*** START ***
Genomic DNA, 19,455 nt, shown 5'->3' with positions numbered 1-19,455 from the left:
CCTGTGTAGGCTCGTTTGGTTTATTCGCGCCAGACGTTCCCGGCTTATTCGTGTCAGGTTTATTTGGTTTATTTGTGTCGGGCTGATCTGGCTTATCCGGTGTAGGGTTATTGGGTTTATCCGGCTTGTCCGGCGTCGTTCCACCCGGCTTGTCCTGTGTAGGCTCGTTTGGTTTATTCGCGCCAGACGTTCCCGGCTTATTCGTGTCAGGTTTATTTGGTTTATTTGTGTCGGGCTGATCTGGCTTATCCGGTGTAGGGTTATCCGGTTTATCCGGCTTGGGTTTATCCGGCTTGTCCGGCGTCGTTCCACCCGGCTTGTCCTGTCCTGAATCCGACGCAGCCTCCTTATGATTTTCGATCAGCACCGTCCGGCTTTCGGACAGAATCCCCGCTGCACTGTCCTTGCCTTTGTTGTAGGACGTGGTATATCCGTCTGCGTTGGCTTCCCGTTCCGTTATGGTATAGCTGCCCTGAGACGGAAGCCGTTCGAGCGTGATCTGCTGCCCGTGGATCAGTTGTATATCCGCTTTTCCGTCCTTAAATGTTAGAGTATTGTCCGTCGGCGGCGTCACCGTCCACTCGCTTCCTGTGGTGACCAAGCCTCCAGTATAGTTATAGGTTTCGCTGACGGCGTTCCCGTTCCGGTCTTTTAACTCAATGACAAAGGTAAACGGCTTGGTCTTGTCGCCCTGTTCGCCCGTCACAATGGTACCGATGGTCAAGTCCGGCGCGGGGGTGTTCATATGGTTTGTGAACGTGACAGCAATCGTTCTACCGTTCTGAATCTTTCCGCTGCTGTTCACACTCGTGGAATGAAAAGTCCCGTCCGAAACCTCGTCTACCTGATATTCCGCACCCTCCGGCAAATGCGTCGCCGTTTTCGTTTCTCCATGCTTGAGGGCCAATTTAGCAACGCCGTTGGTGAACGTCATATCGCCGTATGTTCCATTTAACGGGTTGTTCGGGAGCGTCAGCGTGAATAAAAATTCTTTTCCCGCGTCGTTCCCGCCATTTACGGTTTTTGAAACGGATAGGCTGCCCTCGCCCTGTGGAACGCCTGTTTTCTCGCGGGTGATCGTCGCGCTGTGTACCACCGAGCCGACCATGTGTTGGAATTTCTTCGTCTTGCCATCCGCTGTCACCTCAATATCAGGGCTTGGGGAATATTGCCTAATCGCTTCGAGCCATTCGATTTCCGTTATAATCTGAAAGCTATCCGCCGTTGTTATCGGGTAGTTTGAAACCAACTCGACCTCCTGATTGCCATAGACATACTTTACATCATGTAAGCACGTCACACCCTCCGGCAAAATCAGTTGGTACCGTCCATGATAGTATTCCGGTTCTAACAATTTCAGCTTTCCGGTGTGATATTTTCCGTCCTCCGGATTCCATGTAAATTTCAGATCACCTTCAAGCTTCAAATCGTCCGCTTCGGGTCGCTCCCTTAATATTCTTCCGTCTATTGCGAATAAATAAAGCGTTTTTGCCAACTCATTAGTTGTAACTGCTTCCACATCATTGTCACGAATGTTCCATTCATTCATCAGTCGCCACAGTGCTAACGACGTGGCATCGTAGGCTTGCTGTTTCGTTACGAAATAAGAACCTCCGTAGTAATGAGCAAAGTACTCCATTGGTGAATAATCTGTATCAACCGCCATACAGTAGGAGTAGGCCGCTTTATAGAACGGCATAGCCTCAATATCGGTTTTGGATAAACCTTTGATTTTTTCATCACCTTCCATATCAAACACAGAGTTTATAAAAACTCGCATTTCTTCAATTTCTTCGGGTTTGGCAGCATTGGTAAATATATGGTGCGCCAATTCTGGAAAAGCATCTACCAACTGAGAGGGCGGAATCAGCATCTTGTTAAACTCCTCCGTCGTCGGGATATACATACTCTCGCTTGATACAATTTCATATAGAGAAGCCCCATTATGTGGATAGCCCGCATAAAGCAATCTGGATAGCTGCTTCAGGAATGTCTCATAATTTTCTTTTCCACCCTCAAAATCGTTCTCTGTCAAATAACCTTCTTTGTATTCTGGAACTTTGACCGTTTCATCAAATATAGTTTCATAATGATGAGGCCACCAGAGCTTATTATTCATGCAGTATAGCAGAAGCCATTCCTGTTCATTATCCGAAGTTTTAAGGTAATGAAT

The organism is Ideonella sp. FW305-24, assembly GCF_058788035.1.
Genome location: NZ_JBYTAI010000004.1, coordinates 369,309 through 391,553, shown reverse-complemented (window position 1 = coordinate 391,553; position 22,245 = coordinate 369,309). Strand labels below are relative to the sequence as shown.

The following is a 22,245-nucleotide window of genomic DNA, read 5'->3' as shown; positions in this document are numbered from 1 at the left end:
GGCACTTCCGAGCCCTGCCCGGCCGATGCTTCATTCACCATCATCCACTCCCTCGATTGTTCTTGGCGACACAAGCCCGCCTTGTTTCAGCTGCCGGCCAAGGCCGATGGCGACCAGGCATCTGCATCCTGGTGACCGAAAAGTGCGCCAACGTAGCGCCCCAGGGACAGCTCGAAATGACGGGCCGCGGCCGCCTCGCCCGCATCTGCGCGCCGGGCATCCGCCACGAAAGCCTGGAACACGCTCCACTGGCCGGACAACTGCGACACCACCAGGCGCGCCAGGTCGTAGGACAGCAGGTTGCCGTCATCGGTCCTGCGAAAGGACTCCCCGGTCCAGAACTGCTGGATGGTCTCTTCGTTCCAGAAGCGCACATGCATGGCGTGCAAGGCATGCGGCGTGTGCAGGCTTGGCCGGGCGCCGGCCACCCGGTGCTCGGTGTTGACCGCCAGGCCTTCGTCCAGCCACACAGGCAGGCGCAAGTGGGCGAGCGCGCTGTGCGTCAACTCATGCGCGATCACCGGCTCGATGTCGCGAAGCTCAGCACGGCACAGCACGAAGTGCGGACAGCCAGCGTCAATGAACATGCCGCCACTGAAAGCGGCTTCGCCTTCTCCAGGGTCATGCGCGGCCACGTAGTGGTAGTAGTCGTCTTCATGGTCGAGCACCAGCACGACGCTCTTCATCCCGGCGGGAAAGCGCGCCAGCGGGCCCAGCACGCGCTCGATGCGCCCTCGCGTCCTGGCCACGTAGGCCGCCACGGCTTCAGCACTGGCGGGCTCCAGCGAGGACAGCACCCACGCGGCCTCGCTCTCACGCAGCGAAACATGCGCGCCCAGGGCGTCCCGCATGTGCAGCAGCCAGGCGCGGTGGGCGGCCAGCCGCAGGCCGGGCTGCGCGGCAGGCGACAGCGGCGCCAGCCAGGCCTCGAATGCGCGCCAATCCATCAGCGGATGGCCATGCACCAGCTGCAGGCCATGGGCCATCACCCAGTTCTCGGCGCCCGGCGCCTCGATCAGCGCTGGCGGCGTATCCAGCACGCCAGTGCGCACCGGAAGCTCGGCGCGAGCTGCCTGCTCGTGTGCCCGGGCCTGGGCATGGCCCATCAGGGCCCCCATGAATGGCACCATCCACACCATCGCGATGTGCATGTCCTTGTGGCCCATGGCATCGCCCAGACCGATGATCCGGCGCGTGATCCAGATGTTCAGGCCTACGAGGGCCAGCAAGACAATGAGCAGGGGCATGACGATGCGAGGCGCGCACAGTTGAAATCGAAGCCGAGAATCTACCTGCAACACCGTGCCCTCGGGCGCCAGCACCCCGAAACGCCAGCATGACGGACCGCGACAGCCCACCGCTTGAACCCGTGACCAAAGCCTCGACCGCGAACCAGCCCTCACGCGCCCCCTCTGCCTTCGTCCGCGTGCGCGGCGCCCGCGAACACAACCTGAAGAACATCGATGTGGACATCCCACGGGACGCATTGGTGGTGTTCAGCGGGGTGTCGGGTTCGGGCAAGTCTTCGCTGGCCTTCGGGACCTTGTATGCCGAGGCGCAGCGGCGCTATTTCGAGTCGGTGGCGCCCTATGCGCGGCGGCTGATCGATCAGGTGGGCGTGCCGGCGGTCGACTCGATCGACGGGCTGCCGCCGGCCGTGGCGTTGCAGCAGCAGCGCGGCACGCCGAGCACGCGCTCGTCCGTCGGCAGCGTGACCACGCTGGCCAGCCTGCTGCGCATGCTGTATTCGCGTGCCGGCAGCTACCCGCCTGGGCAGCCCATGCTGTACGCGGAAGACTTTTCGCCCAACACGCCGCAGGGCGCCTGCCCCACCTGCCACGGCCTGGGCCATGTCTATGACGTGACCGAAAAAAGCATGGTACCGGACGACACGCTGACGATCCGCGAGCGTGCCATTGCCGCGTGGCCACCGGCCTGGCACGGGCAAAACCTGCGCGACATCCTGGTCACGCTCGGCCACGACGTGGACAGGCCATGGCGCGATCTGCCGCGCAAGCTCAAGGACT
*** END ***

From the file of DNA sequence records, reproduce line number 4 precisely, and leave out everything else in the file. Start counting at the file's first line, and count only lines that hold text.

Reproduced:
Genome location: NZ_JBYTAI010000004.1, coordinates 369,309 through 391,553, shown reverse-complemented (window position 1 = coordinate 391,553; position 22,245 = coordinate 369,309). Strand labels below are relative to the sequence as shown.